Turning 40 in 2008 did not break my stride, but as it happened to be the same year that Sarah turned ten, I've noticed that this year, the terrain has gotten noticeably steeper. I am still adjusting to the fact of my first-born reaching the decade mark – not only have I been a mother for ten years, but we have also reached the juncture where childhood wanes as adolescence waxes.
And so, what I've long known to be true is becoming a reality. While the first decade of child rearing was hard, the second promises to be harder. As the physical demands decrease, the emotional demands rise to fill the void, and they are far more taxing. Problems grow more complex, and resist simple, and sometimes any, solutions.
One of the great fallacies of the rise of psychoanalysis is the myth of closure. There can be resolution, or acceptance, but closure does not exist. It is analogous to the a scar; when fresh, it is prominent, but once it heals, a mark remains.
In Sanskrit, the word samskara refers to the behavioral and emotional grooves we can get stuck in; the holding patterns that manifest in our psyches, and the suffering they cause. Over time, the grooves become so well worn and habitual that we cease to be aware of them. These patterns may serve us well, but more often than not they have negative ramifications; samskara has the same English root as scar. With practice we can fill in the grooves, but the memory is never completely erased.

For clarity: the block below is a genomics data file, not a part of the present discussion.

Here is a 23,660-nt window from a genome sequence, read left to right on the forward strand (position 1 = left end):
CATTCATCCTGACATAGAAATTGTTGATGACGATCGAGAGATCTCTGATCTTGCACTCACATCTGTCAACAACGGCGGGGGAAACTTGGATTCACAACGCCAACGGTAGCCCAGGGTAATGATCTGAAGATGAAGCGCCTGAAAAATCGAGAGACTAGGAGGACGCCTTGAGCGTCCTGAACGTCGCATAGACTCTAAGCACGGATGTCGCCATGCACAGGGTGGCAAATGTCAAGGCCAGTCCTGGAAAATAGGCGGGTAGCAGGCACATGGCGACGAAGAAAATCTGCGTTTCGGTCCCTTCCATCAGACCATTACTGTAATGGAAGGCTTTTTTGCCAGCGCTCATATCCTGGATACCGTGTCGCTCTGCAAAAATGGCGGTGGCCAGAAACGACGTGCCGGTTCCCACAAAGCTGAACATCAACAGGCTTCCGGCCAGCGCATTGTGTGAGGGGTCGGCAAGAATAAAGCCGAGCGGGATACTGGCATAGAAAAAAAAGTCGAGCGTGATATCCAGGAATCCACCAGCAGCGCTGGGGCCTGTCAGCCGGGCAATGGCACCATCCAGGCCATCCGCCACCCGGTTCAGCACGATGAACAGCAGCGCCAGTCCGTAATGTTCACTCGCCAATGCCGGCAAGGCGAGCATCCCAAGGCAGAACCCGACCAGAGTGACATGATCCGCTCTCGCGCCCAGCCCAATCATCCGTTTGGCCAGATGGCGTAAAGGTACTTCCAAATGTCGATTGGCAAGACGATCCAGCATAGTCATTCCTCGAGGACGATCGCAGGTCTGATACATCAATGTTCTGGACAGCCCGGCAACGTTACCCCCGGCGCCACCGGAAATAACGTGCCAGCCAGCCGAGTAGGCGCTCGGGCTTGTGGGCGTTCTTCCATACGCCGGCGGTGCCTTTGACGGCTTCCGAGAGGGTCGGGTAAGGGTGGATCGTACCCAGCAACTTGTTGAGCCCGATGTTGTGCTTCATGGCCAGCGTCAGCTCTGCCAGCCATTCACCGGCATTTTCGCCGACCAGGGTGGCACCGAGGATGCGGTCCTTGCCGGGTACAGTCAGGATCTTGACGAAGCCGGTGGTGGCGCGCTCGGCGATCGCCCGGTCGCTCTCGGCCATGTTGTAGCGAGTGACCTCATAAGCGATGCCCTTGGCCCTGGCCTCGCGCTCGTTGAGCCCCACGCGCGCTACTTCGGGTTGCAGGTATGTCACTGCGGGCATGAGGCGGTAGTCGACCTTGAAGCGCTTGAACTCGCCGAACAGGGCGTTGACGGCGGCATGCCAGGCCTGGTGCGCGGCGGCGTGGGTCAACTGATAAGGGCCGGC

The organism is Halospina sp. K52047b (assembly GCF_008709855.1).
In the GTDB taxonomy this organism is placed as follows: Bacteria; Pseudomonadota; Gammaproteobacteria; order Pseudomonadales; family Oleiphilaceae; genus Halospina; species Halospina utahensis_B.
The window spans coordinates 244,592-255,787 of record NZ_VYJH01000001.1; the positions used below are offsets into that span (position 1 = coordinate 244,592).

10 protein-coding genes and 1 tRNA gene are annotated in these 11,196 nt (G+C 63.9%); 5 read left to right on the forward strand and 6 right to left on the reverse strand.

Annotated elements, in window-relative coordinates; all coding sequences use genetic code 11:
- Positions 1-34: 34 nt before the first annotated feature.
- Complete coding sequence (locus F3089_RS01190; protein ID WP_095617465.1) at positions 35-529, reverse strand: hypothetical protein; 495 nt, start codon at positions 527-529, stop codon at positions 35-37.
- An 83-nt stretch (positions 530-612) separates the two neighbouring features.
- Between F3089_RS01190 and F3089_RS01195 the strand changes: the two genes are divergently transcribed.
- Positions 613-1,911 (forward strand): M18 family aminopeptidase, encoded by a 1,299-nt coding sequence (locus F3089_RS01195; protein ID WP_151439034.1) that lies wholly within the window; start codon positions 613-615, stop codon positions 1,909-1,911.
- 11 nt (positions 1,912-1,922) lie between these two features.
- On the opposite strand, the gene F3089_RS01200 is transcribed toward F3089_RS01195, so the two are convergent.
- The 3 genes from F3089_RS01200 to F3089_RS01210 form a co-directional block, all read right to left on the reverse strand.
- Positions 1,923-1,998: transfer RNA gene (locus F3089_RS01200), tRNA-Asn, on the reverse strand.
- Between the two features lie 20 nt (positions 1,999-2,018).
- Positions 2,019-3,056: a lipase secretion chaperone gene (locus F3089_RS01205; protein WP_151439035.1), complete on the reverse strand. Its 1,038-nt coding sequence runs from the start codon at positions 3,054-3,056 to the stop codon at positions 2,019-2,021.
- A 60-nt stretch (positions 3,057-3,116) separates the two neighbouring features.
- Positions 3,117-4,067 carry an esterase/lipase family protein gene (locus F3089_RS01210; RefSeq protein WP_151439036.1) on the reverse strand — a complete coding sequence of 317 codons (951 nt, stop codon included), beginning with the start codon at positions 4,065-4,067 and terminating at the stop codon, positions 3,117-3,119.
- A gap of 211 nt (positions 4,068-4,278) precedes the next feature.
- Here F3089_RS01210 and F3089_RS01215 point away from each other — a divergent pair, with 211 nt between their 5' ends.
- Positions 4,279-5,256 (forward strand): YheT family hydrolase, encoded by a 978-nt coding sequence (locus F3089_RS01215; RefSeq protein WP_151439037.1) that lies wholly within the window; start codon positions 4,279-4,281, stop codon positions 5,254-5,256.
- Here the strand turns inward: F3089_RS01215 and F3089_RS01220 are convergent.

I would rather have an appendectomy on a hot bed of nails without benefit of anesthesia than willingly relive my adolescence, but having a child reach that point in their life has the effect of occasionally transporting you back there with them, whether you like it or not. The tragedies of your children's youth awaken long dormant samskaras.
The heart has muscle memory, and as best I can, I am preparing to have mine broken wide open on a regular basis, hopeful that each time the it cracks, the healing will invoke a greater capacity to mother with grace and compassion.